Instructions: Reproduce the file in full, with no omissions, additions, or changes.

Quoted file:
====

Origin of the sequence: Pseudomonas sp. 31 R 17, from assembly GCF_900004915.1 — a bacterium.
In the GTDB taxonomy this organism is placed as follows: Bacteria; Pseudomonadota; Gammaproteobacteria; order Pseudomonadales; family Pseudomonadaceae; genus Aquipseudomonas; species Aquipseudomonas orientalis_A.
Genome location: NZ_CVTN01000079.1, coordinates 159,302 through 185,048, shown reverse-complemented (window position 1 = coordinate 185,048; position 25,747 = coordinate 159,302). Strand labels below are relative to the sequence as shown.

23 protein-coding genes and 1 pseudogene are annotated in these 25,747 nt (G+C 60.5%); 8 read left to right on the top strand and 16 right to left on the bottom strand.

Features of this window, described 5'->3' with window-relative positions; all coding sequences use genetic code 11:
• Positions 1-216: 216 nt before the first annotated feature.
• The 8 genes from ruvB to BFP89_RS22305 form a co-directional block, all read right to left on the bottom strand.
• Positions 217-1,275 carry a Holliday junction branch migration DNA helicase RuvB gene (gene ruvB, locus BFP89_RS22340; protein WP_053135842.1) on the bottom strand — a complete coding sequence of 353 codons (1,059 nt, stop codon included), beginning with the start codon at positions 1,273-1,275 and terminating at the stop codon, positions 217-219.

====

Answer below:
Origin of the sequence: Pseudomonas sp. 31 R 17, from assembly GCF_900004915.1 — a bacterium.
In the GTDB taxonomy this organism is placed as follows: Bacteria; Pseudomonadota; Gammaproteobacteria; order Pseudomonadales; family Pseudomonadaceae; genus Aquipseudomonas; species Aquipseudomonas orientalis_A.
Genome location: NZ_CVTN01000079.1, coordinates 159,302 through 185,048, shown reverse-complemented (window position 1 = coordinate 185,048; position 25,747 = coordinate 159,302). Strand labels below are relative to the sequence as shown.

23 protein-coding genes and 1 pseudogene are annotated in these 25,747 nt (G+C 60.5%); 8 read left to right on the top strand and 16 right to left on the bottom strand.

Features of this window, described 5'->3' with window-relative positions; all coding sequences use genetic code 11:
• Positions 1-216: 216 nt before the first annotated feature.
• The 8 genes from ruvB to BFP89_RS22305 form a co-directional block, all read right to left on the bottom strand.
• Positions 217-1,275 carry a Holliday junction branch migration DNA helicase RuvB gene (gene ruvB, locus BFP89_RS22340; protein WP_053135842.1) on the bottom strand — a complete coding sequence of 353 codons (1,059 nt, stop codon included), beginning with the start codon at positions 1,273-1,275 and terminating at the stop codon, positions 217-219.